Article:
Before I have chance to even consider what I might be subjecting my eyes to, I instinctively jump out the car to see if the motorcyclist is ok. A man’s body is sprawled on the floor with a pool of blood around him. Oh god. He’s making noises as though he is waking up to the realisation that both his limbs have been deeply cut. And they have. I take off my tie-dye silk scarf and tie up his leg putting pressure on the place where the dark red blood is coming out of and I run back to the car. He’s alive Mum. Our driver is in shock. Give me your scarf. That scarf I spent two hours searching high and low through the stores of Cochin to find the right gift for you and bartering a lot of the way. That scarf that meant so much to you when I gave it to you and said I love you. I need the scarf Mum because the guy has cut open both of his legs and there’s blood going everywhere, he may have cut an artery. I need your scarf, sorry.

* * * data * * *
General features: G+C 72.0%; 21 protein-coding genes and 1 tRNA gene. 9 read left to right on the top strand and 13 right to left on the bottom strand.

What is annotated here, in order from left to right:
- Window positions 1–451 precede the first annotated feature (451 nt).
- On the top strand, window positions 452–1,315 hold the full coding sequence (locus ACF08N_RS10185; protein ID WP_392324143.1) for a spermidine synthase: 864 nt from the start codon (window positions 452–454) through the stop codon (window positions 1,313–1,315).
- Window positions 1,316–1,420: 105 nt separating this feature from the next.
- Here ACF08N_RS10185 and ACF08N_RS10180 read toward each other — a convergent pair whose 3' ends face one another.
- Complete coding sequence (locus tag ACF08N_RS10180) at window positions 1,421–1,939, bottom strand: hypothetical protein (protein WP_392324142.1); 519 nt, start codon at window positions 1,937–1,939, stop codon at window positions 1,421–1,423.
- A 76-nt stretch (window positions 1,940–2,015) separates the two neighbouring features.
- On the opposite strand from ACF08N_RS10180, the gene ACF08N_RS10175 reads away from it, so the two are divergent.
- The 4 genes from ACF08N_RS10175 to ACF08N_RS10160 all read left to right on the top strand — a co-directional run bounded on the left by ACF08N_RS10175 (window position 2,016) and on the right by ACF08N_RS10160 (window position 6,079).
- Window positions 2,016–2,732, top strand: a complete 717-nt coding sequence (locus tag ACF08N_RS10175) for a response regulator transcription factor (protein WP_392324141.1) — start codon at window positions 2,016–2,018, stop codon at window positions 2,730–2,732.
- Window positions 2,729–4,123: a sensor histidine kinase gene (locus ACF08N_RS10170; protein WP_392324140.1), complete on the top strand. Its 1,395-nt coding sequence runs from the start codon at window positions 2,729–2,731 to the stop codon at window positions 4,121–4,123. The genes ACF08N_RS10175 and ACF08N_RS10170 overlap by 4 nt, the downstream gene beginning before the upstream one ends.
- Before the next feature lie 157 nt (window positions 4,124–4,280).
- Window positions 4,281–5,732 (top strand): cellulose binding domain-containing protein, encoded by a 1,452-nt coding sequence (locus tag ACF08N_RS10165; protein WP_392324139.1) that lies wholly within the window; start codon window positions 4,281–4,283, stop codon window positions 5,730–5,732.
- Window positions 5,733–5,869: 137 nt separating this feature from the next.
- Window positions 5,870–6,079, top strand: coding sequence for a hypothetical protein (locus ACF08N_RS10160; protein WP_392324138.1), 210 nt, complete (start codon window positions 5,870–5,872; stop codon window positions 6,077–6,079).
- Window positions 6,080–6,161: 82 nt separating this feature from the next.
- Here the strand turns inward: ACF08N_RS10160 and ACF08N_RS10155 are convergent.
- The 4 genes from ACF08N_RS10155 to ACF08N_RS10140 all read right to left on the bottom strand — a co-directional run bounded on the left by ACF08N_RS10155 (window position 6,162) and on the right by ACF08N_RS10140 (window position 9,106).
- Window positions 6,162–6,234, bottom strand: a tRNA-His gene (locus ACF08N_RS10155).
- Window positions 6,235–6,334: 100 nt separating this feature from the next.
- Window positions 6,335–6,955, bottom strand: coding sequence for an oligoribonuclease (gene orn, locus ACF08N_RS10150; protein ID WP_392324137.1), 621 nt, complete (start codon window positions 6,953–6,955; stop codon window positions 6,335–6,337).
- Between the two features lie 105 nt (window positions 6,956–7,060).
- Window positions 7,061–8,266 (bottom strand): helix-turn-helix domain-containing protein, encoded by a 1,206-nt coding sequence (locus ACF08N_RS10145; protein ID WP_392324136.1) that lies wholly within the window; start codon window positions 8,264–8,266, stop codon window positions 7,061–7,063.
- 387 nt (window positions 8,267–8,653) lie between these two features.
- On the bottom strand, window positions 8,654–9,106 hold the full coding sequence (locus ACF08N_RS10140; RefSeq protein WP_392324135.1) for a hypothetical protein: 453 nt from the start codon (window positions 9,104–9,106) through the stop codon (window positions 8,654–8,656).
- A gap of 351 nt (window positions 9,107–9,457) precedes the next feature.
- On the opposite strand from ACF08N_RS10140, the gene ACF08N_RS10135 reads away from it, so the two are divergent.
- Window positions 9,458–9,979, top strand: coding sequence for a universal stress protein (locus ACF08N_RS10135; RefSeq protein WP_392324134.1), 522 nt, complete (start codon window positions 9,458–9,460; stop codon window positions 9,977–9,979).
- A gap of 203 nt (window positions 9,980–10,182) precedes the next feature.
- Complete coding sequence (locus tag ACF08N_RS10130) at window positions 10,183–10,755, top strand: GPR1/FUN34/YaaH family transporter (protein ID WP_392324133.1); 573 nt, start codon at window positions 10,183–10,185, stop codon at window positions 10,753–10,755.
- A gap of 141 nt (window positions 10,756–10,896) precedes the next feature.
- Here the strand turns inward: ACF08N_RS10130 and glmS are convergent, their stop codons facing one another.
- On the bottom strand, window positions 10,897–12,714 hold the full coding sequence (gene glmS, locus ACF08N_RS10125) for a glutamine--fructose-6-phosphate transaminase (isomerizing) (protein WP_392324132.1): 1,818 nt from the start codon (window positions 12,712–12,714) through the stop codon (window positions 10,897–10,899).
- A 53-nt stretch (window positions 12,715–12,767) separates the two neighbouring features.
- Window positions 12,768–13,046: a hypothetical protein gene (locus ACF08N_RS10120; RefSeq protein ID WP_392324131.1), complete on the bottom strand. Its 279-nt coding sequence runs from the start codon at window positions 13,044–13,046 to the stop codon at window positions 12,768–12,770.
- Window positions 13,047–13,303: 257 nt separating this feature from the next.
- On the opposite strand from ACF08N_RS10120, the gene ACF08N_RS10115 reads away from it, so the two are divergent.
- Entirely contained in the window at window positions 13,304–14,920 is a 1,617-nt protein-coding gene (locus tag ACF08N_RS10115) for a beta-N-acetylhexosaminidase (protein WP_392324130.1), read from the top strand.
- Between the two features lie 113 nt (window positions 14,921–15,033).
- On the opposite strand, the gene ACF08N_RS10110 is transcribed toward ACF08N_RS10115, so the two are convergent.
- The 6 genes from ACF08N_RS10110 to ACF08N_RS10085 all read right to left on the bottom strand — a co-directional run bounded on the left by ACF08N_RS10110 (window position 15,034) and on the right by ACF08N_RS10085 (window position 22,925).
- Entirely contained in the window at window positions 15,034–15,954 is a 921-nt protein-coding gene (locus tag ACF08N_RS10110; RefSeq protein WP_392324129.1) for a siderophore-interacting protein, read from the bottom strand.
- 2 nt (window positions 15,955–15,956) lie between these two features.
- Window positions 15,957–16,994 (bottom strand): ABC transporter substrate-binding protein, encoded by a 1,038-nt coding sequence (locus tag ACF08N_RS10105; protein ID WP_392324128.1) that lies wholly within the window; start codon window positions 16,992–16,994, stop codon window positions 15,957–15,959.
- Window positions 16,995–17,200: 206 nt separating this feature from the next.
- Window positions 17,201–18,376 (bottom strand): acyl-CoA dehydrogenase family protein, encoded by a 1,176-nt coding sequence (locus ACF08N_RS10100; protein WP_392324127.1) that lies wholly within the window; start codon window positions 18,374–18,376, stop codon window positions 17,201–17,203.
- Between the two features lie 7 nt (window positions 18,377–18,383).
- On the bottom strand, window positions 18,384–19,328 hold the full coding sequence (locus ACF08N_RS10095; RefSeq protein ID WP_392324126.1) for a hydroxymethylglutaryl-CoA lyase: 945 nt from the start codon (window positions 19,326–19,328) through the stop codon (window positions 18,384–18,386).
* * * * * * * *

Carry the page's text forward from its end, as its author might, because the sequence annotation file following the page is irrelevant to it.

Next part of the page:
I run back to the man. Chubby faced. Someone’s husband perhaps. Someone’s father. I wrap the other leg with my Mum’s new silk scarf and reassure him. Cars have started to stop to ask what has happened, who’s fault is it, what happened? I don’t know. One minute we were driving along and the next moment the bike appeared and then, this. This happened. A motorcyclist clipped our front corner and got flung off his bike. He could’ve fallen off the side of the mountain, dear God. Who’s fault? I don’t know. But who’s fault matters in India you see. In India, you’re in karmic hell for causing a car crash and the locals are allowed to punish you. The local boys look over at our driver. I am stood between them. Our driver, a sweet man with a moustache and without a doubt the best driver we’d had the whole trip looks up honestly. He had never been in an accident before, he’s a safe man. It wasn’t his fault I say, it’s not his fault. It is no-one’s fault. I love this man and I want to protect him dearly. There’s no way they are hurting our driver, he’s an old man for goodness sake and the kindest Indian man we’ve met this whole trip. We need an ambulance, not a riot. I’m annoyed.